It wasn’t too bad in Gravesend Bay overnight, there was some swell coming in from the ocean but Coney Island blocked the worst of it so I got some sleep. In the morning after I stocked up on a big breakfast I pulled up anchor and headed out to follow the Quebeckers who had stayed in Horseshoe Cove on Sandy Hook Friday night and had just contacted me as they rounded the tip of the hook. My course had to be farther north following the shipping channel out of New York Harbor, so they went on far before me and I haven’t heard from them again. The wind was blowing over twenty knots from the northeast and the ocean swells were from the southeast making for a confused sea but Walkabout rolled on all day nonplussed. I was on autopilot most of the time and the few times I took the helm myself left a crooked GPS track. The machine does a much better job than a human I’ll concede though in swells I can hold the boat steadier at the crests. For the hours and hours it takes steering I’ll give it to Otto.
At night I had two encounters with tugboats pulling huge barges. Both captains called on the radio warning of their presence and gave instructions to me on which way they wanted me to go. A collision with a rig like that would be the end. The electronics on those tugs must be phenomenal because the captains could tell where I was and where I was going better than I could myself.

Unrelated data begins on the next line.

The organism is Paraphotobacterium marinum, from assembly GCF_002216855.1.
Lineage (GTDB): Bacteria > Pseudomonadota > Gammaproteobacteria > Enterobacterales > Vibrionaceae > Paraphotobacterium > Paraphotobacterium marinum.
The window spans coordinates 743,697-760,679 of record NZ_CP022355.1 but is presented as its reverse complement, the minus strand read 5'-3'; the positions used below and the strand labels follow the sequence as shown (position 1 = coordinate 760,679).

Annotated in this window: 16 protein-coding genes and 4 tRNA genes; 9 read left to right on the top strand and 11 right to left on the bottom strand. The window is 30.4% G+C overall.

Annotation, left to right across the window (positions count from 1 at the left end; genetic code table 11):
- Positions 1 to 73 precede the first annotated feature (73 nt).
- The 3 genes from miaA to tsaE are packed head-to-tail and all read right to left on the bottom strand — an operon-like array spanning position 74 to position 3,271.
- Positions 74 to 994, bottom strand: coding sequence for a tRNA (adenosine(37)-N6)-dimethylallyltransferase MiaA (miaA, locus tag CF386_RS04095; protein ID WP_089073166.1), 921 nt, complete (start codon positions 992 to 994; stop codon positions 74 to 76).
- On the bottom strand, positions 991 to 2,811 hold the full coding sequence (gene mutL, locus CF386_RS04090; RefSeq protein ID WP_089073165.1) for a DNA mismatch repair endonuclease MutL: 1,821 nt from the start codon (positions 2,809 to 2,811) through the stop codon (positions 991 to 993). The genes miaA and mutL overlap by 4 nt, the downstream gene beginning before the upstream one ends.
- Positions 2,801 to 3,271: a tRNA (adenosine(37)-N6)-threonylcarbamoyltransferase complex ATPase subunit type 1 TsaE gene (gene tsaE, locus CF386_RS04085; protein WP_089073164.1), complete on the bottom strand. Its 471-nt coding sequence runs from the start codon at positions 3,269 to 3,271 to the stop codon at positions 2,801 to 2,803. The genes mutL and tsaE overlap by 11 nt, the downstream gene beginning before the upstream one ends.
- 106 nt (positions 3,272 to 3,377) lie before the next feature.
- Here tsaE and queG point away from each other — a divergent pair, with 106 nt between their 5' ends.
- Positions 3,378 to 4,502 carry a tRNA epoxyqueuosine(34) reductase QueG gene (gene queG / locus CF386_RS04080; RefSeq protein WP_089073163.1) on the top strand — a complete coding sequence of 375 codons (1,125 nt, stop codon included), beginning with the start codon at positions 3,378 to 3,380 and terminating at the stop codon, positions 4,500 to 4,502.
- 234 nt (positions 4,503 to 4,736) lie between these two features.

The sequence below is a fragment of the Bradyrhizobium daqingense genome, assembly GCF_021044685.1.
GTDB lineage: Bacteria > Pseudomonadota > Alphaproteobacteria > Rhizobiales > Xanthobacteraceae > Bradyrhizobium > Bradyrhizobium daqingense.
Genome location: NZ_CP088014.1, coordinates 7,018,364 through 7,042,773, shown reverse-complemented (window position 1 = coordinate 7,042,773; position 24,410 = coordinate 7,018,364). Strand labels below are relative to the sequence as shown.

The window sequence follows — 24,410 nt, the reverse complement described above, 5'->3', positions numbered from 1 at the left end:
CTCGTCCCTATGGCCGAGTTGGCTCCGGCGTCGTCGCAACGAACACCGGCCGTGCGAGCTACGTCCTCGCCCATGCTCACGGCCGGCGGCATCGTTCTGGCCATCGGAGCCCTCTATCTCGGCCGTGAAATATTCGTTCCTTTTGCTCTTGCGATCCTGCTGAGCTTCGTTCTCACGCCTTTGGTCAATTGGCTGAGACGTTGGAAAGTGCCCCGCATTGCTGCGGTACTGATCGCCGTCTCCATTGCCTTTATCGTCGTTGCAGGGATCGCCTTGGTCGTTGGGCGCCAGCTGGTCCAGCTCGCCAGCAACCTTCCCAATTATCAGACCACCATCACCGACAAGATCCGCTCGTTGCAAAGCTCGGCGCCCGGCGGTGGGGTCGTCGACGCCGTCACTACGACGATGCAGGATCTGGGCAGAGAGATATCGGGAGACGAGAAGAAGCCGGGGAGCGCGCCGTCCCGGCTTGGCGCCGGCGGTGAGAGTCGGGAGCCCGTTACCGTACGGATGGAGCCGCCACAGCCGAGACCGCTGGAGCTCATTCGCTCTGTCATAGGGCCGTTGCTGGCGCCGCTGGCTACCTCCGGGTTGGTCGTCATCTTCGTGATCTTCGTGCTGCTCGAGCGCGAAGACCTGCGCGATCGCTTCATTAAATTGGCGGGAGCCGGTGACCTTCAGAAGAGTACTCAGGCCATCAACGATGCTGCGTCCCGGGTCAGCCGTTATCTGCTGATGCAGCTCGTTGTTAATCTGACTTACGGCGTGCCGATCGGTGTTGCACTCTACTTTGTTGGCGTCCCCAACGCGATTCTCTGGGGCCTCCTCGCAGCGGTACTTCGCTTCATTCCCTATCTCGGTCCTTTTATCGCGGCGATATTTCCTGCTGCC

As a single-hander you have to catch some sleep, I use a kitchen timer set for fifteen minutes which gives me time to doze and then jump up, look around, check instruments, and when I feel confident that nothing dangerous is about to happen, rest again. The radio is turned up as loud as possible and all the alarms set to go off if anything approaches within five miles. And that still isn’t enough to make me totally confident.
Even so, at six in the morning Sunday I was at the first red buoys near the Delaware River entrance, a place that always makes me think of my friend Carl Carlson who told me many stories of his days clamming those shoals; Prissy Wicks, Eph’s and Brandywine. Carl was a fisherman’s fisherman.
I hit the tide just right Sunday morning along with some enormous ships and we all went up the river together at speed. After ten hours Walkabout had not only made it to the C&D Canal but nine miles through it to the little Chesapeake City cove where I anchored for the night in refreshingly dead calm water.
October 2, 2016
As I said before we got here at 1650 yesterday after 32 hours traveling from Gravesend Bay near Coney Island. The trip was exhausting but I had to change the engine’s oil before I did anything else. I made a mistake thinking that I had oil filters onboard and punctured the one on the engine to drain the oil out of it. What a surprise that was. I found that the Yanmar fuel filter uses the same dimensions as their oil filters so I substituted in this case. Tomorrow I’ll search for the right ones but I think a filter is a filter and it will work long enough.